Appeal from the Superior Court of the District of Columbia (CAP30-03) (Hon. Mary A. Gooden Terrell, Trial Judge).
The opinion of the court was delivered by: Fisher, Associate Judge
Before FISHER and BLACKBURNE-RIGSBY, Associate Judges, and FERREN, Senior Judge.
The Office of Employee Appeals ("OEA") dismissed an appeal filed by appellant Carl Chase, a former employee of the Public Defender Service for the District of Columbia ("PDS"), and Chase now asks us to reverse a judgment of the Superior Court which affirmed that decision. Concluding that the District of Columbia Comprehensive Merit Personnel Act, D.C. Code §§ 1-601.01 et seq. (2001) ("CMPA"), does not apply to PDS, and agreeing that the OEA therefore lacked jurisdiction over appellant's petition, we affirm.
I. Events Leading to this Appeal
On January 10, 2001, PDS sent Carl Chase a "Notice of Final Decision" terminating him from his non-attorney position as Deputy Chief of the Criminal Justice Act Office effective January 15, 2001. The Notice stated that Chase had "the right to appeal" the termination "to the Office of Employee Appeals and also . . . to the PDS Board of Trustees," but that any appeal "must be filed . . . by February 15, 2001." Chase "filed a Petition for Appeal" with the OEA on February 12, 2001, and the case was assigned to an Administrative Judge ("ALJ") on March 14, 2003.
On August 1, 2003, PDS "requested that [Chase's Petition for Appeal] be dismissed, asserting . . . that the [OEA] lacked jurisdiction to decide this matter because . . . a change in the law . . . exempted [PDS] from [the OEA's] continuing jurisdiction . . . ."*fn1 The ALJ agreed with PDS, "conclud[ing], as a matter of law, that the U.S. Congress intentionally removed PDS from the control of the District of Columbia, and as such, PDS is not subject to CMPA or the District's personnel regulations and policies." He dismissed Chase's petition on October 3, 2003. Chase then petitioned for judicial review and, in a September 29, 2006, opinion, the Superior Court affirmed, concluding "that the OEA's decision that it does not have jurisdiction to hear the case is well supported in fact and the law." Chase timely filed notice of this appeal.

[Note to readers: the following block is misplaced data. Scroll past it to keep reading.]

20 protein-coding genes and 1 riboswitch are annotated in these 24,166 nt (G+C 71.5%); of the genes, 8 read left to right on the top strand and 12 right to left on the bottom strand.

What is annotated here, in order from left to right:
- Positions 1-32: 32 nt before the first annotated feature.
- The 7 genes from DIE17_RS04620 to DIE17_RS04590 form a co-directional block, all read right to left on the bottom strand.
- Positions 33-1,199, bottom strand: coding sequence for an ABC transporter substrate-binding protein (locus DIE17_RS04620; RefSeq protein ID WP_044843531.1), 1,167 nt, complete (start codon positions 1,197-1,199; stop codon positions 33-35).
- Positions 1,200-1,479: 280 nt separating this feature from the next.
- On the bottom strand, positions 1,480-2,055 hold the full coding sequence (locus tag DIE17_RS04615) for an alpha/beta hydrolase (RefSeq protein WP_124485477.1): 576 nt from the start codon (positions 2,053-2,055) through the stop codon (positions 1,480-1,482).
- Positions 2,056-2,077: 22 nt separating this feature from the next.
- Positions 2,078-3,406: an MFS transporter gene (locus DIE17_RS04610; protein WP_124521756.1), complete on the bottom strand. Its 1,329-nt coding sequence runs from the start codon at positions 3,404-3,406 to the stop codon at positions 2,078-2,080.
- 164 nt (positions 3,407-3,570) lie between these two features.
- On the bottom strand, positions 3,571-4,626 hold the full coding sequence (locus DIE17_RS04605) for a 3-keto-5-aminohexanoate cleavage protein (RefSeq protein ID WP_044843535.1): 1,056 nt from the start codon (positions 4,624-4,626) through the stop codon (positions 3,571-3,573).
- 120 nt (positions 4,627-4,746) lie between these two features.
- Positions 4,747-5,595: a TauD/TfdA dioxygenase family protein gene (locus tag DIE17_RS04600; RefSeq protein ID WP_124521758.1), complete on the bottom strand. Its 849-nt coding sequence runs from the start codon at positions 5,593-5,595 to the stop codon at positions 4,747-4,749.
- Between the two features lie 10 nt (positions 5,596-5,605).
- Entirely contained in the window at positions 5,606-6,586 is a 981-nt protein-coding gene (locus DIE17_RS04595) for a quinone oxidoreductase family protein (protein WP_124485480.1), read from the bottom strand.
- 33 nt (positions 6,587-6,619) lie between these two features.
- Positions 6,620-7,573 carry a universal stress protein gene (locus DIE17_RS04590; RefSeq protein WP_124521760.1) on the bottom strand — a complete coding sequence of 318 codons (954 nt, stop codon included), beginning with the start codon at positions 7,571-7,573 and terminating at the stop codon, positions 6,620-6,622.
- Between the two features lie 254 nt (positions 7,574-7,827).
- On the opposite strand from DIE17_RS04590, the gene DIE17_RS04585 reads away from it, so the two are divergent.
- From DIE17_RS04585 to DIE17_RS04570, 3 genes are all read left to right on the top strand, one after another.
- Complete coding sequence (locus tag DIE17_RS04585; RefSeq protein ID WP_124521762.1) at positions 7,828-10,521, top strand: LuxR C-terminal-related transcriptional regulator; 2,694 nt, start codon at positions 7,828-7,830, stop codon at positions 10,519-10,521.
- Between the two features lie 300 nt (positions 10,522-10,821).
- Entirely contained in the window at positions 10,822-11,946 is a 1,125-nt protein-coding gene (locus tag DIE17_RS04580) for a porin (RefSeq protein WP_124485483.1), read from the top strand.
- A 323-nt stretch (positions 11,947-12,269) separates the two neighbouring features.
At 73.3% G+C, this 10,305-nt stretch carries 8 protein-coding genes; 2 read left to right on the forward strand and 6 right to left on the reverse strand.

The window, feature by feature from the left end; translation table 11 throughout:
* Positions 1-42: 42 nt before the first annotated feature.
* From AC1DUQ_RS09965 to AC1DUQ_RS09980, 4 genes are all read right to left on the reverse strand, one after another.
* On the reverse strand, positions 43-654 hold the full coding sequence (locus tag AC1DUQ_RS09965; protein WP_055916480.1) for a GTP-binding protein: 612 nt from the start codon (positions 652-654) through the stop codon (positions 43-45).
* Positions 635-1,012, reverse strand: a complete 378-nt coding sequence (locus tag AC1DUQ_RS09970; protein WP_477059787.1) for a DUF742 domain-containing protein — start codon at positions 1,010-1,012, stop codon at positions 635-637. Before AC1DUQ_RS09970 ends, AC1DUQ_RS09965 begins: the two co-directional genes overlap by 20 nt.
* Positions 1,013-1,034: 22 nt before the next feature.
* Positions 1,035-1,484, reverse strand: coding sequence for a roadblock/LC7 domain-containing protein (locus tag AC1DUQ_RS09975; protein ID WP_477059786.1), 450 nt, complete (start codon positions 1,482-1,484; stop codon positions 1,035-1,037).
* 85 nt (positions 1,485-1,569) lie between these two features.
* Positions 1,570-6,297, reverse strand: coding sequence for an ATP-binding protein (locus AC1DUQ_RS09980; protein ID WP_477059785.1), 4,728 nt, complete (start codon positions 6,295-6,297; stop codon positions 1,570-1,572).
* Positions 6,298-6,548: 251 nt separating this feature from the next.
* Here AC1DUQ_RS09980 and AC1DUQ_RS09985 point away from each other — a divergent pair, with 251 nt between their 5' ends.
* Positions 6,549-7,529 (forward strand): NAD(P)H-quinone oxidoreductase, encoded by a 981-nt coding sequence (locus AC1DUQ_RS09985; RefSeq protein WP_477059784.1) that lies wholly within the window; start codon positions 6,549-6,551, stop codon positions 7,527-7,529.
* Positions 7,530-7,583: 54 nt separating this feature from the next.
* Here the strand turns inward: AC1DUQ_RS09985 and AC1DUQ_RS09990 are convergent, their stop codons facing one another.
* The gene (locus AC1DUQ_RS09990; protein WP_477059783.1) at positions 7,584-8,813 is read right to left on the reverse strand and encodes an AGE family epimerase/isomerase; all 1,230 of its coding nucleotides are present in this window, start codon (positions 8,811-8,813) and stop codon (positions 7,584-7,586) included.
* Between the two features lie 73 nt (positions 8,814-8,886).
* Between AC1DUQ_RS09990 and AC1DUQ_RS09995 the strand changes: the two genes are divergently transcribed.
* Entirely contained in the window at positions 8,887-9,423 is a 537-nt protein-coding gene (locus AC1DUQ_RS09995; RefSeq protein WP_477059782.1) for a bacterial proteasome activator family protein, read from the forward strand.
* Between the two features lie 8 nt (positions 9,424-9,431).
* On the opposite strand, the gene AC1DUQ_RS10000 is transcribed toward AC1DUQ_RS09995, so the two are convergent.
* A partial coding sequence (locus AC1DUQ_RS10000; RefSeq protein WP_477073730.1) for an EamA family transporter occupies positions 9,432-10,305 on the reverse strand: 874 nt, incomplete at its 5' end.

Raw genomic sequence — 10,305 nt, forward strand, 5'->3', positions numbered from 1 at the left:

This appeal presents an issue of first impression for this court -- whether the enactment of the National Capital Revitalization and Self-Government Improvement Act of 1997, Pub. L. No. 105-33, §§ 11000--11723, 111 Stat. 251, 712-87 (August 5, 1997) ("the Revitalization Act"), and the District of Columbia Courts and Justice Technical Corrections Act of 1998, Pub. L. No. 105-274, 112 Stat. 2419 (October 21, 1998) ("the 1998 Amendments"), altered the status of PDS in such a way that its employees no longer have a right of appeal to the OEA. But see Public Defender Service v. (Julia) Chambers Saint-Preux (sometimes referred to by the parties as "Chambers"), 691 A.2d 1160, 1161 (D.C. 1997) (upholding as reasonable "OEA's interpretation of the CMPA as covering PDS non-attorney employees"). The impact of this legislation on our decision in Saint-Preux, and the current application of the CMPA to PDS, are questions of statutory construction that we review de novo. Richardson v. Easterling, 878 A.2d 1212, 1216 n.5 (D.C. 2005) (question of statutory construction is a "quintessential issue of law subject to de novo review").*fn2
"'The primary and general rule of statutory construction is that the intent of the lawmaker is to be found in the language that he has used.'" Chamberlain v. American Honda Fin. Corp., 931A.2d 1018, 1023 (D.C. 2007) (internal citations omitted). We generally "'defer to the agency's interpretation of the statute and regulations it administers[,]'" Colbert v. District of Columbia Dep't of Employment Servs., 933 A.2d 817, 819 (D.C. 2007) (internal citation omitted), but we will not accord such deference here because the Revitalization Act and the 1998 Amendments are not statutes that the OEA administers.*fn3 Thus, the OEA's interpretation does not limit our analysis in any way.
Thorough review of the Revitalization Act and the 1998 Amendments compels the conclusion that Congress changed the relationship of PDS to the District of Columbia government. We therefore hold that the appeal rights established in the CMPA no longer apply to PDS or its employees. While this holding conflicts with our decision in Saint-Preux, see 691 A.2d at 1161 ("[upholding the] OEA's interpretation of the CMPA as covering PDS non-attorney employees . . ."), the Revitalization Act and the 1998 Amendments drastically changed the legislative landscape and the reasoning of Saint-Preux no longer applies. See East v. East, 536 A.2d 1103, 1106 (D.C. 1988) (we our not bound by our prior decisions when the legislature has changed the applicable law).
A. The CMPA and the Jurisdiction of OEA
With some exceptions not relevant to this appeal, the CMPA "appl[ies] to all employees of the District of Columbia government . . . ." D.C. Code § 1-602.01 (a) (2001). The "purpose and policy" of the CMPA are "to assure that the District of Columbia government shall have a modern flexible system of public personnel administration, which shall . . . [among other things,] [c]reate uniform systems for personnel administration among the executive departments and agencies reporting directly to the Mayor of the District of Columbia and among independent agencies, boards, and commissions in the District of Columbia government . . . ." D.C. Code § 1-601.02 (a). The CMPA defines the term "'employee'" to mean "an individual who performs a function of the District government and who receives compensation for the performance of such services." D.C. Code § 1-603.01 (7). "The term 'independent agency' means any board or commission of the District of Columbia government not subject to the administrative control of the Mayor . . . ." D.C. Code § 1-603.01 (13).*fn4 "The term ...